When you are considering purchasing a new appliance, such as a water heater for your home, you need to evaluate what your specific needs are as a household. IF you live with one other adult, for example, then you likely don’t need a 40-gallon water heater. When folks ask, “What size water heater do I need?” We often ask them to make their own computation. You need to determine how many showers are taken per day, how many loads of wash per average day, etc. This ratio is a good rule of thumb, but if you already know you are on the “greater than average use” side of the spectrum, then you should go ahead and size up:
1-2 — 30-gallon water heater
2-3 — 40-gallon water heater
3-4 — 40-50 gallon water heater
5+ — 50-80 gallon water heater
Many new home builders are simply putting in two water heaters at once and connecting them to make sure there isn’t ever a hot water shortage. This is likely not needed in a pre-existing home, but if you have space and don’t mind doubling your initial (and continuing energy) expense, then by all means — purchase whatever you feel you may need. You should be able to get a good idea of the energy cost by reading that yellow sticker on the side of the unit — consumers can read the scale that shows how the equipment performs relative to others on the market and even see what the average cost of operating the unit will be on a yearly basis. Energy star-rated equipment is worth the money when you consider the long-term cost of operation.
“Where should I place my water heater?”, “where can I buy a water heater”, and “what is the best brand of water heater?” We get these questions all the time.
As to where you should buy your water heater and what brand is the right choice — this is where you as the consumer must do your own work. You can scour websites and subscribe to consumer information services. You can compare units at the big box stores. You can read through the reviews and try and discern what comments are authentic, which are rants beyond the manufacturer’s control, etc. But we would like to suggest another option: why not ask your trusted plumber what sort of unit he/she would put in their own home?
A good plumber deals with good and bad equipment every day. You might be surprised to find out that they have an opinion! They often source water-heaters and can give you a fair price. It would likely save you time and confusion. Plumbers know what units are compatible with your storage space and existing piping. It would be worth a conversation to find out their thoughts.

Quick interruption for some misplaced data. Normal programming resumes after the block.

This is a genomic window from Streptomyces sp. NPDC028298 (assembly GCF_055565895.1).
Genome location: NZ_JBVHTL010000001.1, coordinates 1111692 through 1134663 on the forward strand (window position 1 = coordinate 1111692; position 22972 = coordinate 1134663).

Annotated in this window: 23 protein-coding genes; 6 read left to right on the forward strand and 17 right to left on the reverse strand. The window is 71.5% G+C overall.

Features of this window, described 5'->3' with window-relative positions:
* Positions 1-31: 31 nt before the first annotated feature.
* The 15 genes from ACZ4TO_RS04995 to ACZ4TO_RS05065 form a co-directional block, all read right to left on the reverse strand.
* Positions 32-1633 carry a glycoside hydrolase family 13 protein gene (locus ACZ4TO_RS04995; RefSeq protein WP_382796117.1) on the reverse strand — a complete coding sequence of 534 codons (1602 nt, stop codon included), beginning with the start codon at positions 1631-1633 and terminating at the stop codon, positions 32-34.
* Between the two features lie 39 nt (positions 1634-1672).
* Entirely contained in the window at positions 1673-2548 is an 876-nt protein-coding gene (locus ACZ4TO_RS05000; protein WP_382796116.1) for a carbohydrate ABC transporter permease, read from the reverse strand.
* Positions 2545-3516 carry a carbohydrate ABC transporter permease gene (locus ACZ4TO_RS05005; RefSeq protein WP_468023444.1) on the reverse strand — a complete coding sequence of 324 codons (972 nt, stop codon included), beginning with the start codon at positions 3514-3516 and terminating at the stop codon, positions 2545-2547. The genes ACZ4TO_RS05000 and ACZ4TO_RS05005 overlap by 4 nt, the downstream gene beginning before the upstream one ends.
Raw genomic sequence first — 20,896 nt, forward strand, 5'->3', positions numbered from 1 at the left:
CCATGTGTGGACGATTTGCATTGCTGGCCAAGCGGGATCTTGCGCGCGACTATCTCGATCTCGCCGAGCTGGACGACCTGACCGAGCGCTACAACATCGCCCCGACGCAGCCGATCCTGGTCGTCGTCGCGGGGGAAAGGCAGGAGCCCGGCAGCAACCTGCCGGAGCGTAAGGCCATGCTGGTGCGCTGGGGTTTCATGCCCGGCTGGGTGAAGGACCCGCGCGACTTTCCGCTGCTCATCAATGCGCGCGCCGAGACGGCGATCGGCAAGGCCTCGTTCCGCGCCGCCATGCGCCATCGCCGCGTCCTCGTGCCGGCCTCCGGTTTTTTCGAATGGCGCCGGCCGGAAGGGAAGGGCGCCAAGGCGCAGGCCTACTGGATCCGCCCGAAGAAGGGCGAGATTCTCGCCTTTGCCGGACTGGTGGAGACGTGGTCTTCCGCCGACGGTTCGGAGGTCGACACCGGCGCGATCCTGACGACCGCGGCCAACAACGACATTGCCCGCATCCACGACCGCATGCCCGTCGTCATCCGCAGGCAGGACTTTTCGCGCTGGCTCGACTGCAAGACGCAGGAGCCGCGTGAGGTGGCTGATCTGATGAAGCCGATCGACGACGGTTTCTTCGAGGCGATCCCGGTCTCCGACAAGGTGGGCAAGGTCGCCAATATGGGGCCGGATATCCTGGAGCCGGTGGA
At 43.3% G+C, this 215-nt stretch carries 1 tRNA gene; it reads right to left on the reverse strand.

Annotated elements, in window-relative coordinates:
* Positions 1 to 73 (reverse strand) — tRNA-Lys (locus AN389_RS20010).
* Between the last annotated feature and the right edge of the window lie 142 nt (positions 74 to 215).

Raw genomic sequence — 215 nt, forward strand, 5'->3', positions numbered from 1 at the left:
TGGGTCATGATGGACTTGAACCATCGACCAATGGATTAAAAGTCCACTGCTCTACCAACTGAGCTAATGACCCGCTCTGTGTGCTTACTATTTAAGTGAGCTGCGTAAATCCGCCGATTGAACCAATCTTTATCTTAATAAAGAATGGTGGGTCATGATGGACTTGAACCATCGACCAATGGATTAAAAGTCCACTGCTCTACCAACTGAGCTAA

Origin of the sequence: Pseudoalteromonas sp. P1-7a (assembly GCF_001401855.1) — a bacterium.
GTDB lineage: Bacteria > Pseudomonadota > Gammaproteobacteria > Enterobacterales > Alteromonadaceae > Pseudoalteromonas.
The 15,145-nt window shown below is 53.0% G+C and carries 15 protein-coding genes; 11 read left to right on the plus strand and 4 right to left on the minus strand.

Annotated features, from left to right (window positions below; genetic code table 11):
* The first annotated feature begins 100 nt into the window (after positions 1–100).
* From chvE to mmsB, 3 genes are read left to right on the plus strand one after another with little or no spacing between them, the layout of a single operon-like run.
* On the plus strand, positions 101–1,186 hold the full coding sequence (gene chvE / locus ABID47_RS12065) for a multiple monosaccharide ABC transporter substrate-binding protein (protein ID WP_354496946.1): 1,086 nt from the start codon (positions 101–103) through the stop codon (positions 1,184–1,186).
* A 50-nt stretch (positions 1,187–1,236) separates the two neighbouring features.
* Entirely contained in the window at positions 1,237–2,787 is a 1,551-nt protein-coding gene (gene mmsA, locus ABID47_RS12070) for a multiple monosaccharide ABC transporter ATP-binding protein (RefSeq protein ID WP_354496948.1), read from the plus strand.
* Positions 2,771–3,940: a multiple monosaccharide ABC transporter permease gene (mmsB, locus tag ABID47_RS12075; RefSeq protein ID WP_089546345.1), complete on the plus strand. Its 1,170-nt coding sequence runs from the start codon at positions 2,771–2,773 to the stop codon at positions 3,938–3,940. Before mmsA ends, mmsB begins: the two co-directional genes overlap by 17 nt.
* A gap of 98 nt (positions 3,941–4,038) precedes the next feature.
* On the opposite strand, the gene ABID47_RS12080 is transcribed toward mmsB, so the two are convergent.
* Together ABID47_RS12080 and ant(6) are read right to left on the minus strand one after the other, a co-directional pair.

Which water heater is best? Well, it depends. Read reviews online and then ask your plumber. The best water heater is the one that works every time and doesn’t leak. Most all water heaters last around 10-12 years and few manufacturers will warranty those units for longer than that.
Keep in mind that you need to be aware of two things when considering a unit with a warranty: is the equipment the only thing warrantied, or is the service warrantied as well? Some plumbers will warranty both. It is worth asking the question.
Many people ask where a water heater should be placed and when should a water heater be replaced? Again, these are excellent questions. Garages and attics are the most likely water heater placement. Garages are probably preferable to the attic in the event that a unit fails. See …years of corrosion and mineral deposits collect in your water heater. The manufacturers often encourage homeowners to flush their tanks from time to time, but few of us dedicate the time and energy needed for this sort of routine maintenance. That said, the ideal time to replace a water heater is the day before it fails. Wouldn’t it be nice to get a text update on your phone: Alert! The water heater fails at 10:30 tomorrow morning! Perhaps in the coming years, that might be a possibility — but that technology doesn’t currently exist.